Maui wildfire death toll rises as search for victims gears up

Thousands of tourists and locals were evacuated from the western side of Maui. (Photo/Reuters)

Search teams on Maui will comb through the charred ruins of Lahaina looking for more victims of a wildfire that ripped through the Kingdom of Hawaii's onetime capital, with officials expecting the death toll of 55 to rise.

Cadaver dogs from California and Washington state will assist in the grim task of recovering human remains from the ruins on Friday as firefighters work to extinguish hot spots and smaller fires. The fire was 80 percent contained as of Thursday evening, officials said.

"Understand this: Lahaina Town is hallowed, sacred ground right now," Maui Police Chief John Pelletier said, referring to human remains that have yet to be recovered. "We have to get them out."

The inferno, which erupted on Tuesday, reduced the picturesque resort town to piles of smoldering debris as it torched 1,000 buildings and left thousands homeless in what was the worst natural disaster in the US state's history.

In addition to searching for those still missing, officials were drafting a plan to put the newly homeless up in hotels and tourist rental properties.

The island currently has four shelters in operation for the displaced.

"Like a war was going on"

Authorities also were dealing with a widespread power and water issues across the community. As of Friday morning, some 11,000 homes and businesses remained without power, according to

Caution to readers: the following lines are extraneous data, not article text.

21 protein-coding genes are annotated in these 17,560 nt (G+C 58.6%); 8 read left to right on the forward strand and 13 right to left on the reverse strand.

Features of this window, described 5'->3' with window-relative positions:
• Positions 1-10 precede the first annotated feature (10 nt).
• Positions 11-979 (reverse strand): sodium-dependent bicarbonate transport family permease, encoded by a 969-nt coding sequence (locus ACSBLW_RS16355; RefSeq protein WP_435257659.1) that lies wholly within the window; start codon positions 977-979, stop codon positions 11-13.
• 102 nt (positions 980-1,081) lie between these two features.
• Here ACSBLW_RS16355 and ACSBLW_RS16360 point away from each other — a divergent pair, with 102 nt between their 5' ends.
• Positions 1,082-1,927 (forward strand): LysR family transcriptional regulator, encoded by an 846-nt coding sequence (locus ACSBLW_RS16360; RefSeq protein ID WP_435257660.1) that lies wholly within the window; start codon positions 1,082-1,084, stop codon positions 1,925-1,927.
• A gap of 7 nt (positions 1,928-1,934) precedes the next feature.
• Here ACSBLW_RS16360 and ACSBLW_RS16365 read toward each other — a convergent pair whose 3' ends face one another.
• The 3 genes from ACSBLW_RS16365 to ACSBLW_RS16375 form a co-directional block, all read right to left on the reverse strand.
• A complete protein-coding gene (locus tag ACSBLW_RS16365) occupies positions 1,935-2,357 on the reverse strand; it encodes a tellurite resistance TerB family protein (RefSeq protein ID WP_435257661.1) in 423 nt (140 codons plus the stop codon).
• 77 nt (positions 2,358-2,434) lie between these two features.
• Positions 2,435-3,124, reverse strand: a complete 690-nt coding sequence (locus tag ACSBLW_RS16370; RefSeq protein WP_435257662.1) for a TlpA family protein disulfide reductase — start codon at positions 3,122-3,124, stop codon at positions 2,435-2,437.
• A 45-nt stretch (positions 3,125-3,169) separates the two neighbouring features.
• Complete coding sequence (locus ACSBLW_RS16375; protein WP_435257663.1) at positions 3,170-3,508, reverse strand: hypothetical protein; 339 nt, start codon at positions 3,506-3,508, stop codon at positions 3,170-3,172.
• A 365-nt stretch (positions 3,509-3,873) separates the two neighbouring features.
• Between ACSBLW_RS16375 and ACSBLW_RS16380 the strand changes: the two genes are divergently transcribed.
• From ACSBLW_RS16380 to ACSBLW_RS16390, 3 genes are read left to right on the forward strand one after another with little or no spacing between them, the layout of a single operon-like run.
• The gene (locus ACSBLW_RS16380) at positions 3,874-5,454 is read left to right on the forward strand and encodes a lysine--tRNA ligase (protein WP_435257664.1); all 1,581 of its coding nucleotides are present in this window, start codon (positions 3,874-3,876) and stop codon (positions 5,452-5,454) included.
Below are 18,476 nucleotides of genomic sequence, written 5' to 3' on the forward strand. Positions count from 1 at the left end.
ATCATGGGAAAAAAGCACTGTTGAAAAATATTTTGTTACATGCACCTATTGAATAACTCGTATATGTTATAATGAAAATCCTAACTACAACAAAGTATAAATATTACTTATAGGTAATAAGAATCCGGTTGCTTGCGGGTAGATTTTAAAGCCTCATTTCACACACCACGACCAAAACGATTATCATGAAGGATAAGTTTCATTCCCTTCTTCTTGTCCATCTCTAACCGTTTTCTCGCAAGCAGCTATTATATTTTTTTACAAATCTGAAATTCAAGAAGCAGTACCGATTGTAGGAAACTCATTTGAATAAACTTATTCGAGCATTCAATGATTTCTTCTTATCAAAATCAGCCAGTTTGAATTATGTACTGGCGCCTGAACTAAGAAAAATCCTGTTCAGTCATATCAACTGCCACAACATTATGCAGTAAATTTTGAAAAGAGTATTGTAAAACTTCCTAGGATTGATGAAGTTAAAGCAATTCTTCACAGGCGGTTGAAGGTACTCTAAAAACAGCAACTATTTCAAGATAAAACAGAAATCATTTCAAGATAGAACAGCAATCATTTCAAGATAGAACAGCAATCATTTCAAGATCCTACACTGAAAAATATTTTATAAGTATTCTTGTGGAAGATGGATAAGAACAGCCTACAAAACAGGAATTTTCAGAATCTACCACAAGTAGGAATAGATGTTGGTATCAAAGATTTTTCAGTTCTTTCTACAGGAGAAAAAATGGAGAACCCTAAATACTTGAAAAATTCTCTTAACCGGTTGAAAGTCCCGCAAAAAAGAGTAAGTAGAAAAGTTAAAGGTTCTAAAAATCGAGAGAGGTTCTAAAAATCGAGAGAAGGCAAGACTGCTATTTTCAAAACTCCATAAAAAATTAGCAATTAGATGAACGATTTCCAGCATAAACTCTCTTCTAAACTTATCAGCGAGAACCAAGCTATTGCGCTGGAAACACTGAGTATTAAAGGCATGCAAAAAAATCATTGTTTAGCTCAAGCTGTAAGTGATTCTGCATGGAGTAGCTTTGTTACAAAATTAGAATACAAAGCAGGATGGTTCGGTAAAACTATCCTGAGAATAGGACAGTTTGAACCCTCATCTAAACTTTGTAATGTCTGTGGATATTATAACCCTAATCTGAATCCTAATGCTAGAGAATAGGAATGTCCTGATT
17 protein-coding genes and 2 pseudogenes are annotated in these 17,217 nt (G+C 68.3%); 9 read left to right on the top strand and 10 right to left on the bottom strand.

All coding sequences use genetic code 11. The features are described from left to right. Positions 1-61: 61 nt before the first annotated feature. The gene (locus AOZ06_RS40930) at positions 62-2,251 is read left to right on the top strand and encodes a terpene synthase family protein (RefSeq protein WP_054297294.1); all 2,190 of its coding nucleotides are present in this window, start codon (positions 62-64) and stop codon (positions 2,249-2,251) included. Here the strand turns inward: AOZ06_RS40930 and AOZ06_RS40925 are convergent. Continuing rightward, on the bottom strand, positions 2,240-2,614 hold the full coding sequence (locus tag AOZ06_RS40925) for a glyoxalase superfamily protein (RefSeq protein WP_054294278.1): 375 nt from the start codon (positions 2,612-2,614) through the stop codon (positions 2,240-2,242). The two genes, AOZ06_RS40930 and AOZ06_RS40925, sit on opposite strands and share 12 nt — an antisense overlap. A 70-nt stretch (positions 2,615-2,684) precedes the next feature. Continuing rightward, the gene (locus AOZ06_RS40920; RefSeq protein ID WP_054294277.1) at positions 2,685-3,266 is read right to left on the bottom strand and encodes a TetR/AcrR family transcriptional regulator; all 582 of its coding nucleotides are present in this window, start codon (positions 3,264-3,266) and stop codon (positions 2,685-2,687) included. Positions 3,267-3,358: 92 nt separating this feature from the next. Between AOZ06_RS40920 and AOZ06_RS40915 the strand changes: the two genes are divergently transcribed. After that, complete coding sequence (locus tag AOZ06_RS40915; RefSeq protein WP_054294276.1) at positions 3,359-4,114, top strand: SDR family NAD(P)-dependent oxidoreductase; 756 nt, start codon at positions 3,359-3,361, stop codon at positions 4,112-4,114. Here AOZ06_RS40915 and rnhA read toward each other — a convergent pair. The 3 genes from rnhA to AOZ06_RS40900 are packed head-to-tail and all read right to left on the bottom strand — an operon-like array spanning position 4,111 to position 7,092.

Witnesses to the conflagration that hit Lahaina spoke of their terror as the blaze consumed a town in what seemed to be minutes to many of them. Some escaped the racing flames by jumping into the Pacific Ocean.

Thousands of tourists and locals were evacuated from the western side of Maui, which has a year-round population of about 166,000, with some taking shelter on the island or on the neighboring island of Oahu. Tourists camped out in the Kahului Airport, waiting for flights back home.

Many more people suffered burns, smoke inhalation and other injuries.

"It was so hot all around me, I felt like my shirt was about to catch on fire," Nicoangelo Knickerbocker, a 21-year-old resident of Lahaina, said from one of the four emergency shelters opened on the island.

Knickerbocker heard cars and a gas station explode, and soon after fled the town with his father, bringing with them only the clothes they were wearing and the family dog.

"It sounded like a war was going on," he said.

All of three fires still burning

Governor Josh Green said the scope of the disaster would surpass that of 1960, one year after Hawaii became a US state, when a tsunami killed 61 people on the Big Island of Hawaii.

"It's going to take many years to rebuild Lahaina," Green said at a news conference.

The Lahaina fire was one of three major wildfires on Maui, all of them still burning, that were fueled by dry conditions, a buildup of fuel and 100 km per hour gusts of wind.

Winds were forecast to ease to 9.7 kph on Friday as firefighters were to work to secure the perimeter of the wildland areas that burned Maui County.

As of Thursday evening, the Pulehu fire, burning to the east, was 70 percent contained. There was no estimate for the Upcountry fire in the centre of the eastern mass of the island, Maui County said.


Source: TRT